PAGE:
Itinéraires romantiques: l’Illyrie dans "Jean Sbogar" de Charles Nodier, la Bohême dans "Les Gitans" de Karel Hynek Mácha
|Title in English
|Romantic itineraries: Illyria in Charles Nodier's "Jean Sbogar", Boheme in Karel Hynek Mácha's "The Gypsies"
|Year of publication
|Article in Proceedings
|Jean Sbogar. Le bicentenaire d’un roman majeur du romantisme. Atelier du XIXe siecle de la SERD
|MU Faculty or unit
|Romantiscism; folklrore; historicity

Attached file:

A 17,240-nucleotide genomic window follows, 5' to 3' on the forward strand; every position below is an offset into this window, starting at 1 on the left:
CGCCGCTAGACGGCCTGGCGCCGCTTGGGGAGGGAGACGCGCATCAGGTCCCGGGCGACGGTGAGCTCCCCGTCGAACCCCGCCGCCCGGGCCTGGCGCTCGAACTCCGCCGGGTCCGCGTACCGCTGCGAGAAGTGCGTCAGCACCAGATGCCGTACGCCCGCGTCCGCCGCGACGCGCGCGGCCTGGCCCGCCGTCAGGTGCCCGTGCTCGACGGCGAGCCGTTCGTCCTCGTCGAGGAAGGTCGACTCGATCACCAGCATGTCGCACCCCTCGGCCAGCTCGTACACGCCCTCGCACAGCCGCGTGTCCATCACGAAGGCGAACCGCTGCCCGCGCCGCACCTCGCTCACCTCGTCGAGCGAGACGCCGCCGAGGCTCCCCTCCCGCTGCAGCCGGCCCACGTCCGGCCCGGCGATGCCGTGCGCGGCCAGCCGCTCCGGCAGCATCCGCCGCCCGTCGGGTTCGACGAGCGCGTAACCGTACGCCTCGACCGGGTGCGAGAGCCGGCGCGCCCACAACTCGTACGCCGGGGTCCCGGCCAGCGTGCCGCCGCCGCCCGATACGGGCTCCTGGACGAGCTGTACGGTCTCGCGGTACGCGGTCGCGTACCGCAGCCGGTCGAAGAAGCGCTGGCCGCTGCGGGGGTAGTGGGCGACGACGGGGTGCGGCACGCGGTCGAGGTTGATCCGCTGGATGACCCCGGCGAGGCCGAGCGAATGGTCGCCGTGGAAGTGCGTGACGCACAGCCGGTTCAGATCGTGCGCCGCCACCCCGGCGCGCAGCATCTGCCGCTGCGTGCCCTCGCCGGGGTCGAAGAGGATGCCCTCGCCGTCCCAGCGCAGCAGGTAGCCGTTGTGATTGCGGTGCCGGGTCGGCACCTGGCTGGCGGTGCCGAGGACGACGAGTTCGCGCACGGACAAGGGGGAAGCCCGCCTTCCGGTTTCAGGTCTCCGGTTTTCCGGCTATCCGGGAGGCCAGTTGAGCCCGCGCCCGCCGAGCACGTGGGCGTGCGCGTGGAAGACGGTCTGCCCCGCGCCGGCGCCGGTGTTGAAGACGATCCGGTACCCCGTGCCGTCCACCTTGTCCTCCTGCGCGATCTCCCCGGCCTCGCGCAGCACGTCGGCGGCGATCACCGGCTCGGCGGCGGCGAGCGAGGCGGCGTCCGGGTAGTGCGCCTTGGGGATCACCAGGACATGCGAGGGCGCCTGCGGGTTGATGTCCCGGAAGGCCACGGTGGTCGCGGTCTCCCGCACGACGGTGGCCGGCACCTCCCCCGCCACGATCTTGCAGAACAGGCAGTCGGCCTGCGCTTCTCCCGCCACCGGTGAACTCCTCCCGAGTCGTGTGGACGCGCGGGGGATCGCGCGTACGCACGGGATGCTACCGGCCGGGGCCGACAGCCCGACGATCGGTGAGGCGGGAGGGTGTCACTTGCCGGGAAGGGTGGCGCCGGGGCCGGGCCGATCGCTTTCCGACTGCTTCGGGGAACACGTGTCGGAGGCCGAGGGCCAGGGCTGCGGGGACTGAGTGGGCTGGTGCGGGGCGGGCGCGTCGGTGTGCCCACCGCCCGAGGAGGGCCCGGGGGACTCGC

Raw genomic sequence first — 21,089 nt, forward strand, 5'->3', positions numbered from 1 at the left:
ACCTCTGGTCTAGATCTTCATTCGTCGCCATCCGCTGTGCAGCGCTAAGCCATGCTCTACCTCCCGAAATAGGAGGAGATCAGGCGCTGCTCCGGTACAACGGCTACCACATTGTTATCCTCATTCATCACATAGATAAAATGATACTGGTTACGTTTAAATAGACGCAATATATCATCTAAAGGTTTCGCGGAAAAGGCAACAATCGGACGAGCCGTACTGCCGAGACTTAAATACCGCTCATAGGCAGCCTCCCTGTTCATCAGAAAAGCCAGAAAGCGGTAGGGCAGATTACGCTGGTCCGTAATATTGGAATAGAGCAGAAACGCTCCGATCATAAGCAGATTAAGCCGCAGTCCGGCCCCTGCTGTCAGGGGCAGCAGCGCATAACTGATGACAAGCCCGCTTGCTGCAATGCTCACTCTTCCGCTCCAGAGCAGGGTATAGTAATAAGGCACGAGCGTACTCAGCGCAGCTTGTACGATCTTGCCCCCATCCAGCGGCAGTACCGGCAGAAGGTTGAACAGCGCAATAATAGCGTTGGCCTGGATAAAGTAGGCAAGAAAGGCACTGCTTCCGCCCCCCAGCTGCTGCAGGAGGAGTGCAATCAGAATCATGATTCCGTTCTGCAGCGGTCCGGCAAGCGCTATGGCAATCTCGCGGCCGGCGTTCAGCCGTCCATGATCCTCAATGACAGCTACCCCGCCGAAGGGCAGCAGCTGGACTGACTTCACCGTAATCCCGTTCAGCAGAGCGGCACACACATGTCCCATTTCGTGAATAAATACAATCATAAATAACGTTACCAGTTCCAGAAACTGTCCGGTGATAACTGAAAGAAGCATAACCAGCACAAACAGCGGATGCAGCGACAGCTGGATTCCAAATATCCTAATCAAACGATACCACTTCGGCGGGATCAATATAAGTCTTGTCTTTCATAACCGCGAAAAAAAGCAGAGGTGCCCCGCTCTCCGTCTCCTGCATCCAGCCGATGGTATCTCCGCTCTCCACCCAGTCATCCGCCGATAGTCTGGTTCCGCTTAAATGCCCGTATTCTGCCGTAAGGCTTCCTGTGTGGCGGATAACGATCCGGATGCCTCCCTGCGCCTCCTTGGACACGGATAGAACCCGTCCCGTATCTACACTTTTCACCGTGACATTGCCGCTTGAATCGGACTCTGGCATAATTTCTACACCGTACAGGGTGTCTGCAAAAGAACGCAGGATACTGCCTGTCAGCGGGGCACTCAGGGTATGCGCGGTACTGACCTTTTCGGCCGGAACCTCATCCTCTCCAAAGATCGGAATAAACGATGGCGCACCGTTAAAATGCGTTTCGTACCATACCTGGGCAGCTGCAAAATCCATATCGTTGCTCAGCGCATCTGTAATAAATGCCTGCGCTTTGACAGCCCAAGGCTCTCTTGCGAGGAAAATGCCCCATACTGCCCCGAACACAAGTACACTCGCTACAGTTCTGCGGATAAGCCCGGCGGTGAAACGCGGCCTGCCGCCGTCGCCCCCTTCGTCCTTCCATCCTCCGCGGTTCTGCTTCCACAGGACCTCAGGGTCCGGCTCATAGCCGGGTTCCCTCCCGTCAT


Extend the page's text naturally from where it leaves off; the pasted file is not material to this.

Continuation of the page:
|Heir to a double tradition, that of the gothic novel and that of the historical novel, Charles Nodier's Jean Sbogar participates in the literary trend that swept the continent at the turn of the 19th century and shaped, as far as Central and Eastern Europe, a popular literature of fiction that reconciles fiction and ideologies at the crossroads of the adventure novel and folkloric expression, of gothic procedures and the historical-political narrative. Beyond the simple reworking of a news item or the expression of a golden age, the imaginary construction is built up for the benefit of the historical meaning of the narrative. Inscribed in the landscape of the Illyrian provinces, it bears witness in its own way to the "national awakenings", which crystallise the political, linguistic and literary aspirations of populations subjected to the authority of more powerful nations. Under the pen of the man who was also a librarian in Laybach and director of the provincial newspapers, the novelistic presence of the folklore of these regions responds to the identity ambitions of the first "awakeners" inspired both by Herder's philosophy and by the scope of the Ossianic songs. This is what justifies its comparison with "The Gypsies" ("Cikáni") by the Czech novelist Karel Hynek Mácha. Cultural studies show that in these novels the interweaving of fictional narrative based on the avatars of the Gothic genre and the illusion of verisimilitude constructs the historicity of a text in a different way than the mimetic representation of events. In this way, Jean Sbogar initiates a popular and critical romanticism that will be pursued by other novelists in the 19th century.